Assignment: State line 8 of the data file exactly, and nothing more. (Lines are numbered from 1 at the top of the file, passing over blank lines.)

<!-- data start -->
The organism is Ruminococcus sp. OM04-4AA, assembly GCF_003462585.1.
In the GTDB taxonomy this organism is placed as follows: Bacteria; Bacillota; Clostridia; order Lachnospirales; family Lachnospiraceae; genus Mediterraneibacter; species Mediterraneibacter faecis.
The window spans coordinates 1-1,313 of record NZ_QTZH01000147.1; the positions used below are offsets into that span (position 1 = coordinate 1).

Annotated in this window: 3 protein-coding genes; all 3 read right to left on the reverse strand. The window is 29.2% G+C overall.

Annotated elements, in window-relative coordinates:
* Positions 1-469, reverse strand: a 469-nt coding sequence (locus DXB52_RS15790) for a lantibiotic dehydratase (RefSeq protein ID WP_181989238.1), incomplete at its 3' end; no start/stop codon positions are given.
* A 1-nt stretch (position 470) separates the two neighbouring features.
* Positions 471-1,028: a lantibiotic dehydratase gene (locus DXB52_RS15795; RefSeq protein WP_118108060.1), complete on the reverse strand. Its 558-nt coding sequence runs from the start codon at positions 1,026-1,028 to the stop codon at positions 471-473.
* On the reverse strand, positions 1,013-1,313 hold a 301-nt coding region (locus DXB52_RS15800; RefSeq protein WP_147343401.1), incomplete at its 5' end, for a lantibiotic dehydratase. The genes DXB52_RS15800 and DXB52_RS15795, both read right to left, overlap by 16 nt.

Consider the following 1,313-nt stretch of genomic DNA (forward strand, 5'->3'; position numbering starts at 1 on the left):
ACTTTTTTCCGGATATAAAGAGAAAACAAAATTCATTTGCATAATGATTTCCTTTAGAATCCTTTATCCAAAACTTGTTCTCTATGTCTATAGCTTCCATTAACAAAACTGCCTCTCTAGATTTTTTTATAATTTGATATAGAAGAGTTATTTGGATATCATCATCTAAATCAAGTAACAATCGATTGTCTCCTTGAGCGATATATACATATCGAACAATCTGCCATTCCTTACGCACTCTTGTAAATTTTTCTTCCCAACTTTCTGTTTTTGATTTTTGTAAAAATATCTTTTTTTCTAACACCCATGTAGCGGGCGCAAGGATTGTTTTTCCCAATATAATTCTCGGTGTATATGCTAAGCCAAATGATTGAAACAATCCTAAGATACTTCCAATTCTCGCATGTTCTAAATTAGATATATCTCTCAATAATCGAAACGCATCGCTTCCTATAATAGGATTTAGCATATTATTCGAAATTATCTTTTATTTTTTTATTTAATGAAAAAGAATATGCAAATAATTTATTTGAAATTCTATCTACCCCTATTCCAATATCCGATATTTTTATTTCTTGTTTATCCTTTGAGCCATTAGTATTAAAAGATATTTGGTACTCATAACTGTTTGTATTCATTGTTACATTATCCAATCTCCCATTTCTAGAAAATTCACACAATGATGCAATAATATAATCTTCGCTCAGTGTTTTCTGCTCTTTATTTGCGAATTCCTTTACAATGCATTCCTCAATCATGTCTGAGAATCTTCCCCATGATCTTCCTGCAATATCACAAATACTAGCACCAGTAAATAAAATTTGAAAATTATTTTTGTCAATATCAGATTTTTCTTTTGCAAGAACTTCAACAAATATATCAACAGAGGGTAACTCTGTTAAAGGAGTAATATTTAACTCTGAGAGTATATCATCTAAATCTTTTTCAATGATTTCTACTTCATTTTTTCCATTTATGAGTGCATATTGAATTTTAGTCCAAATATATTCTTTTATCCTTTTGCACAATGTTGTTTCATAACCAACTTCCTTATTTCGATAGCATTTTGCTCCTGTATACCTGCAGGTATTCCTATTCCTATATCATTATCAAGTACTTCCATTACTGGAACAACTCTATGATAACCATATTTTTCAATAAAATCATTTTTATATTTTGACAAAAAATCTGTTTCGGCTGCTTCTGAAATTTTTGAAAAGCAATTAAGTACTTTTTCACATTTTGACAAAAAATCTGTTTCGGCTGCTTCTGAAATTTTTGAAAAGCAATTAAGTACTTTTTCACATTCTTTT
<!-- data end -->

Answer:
* Positions 471-1,028: a lantibiotic dehydratase gene (locus DXB52_RS15795; RefSeq protein WP_118108060.1), complete on the reverse strand. Its 558-nt coding sequence runs from the start codon at positions 1,026-1,028 to the stop codon at positions 471-473.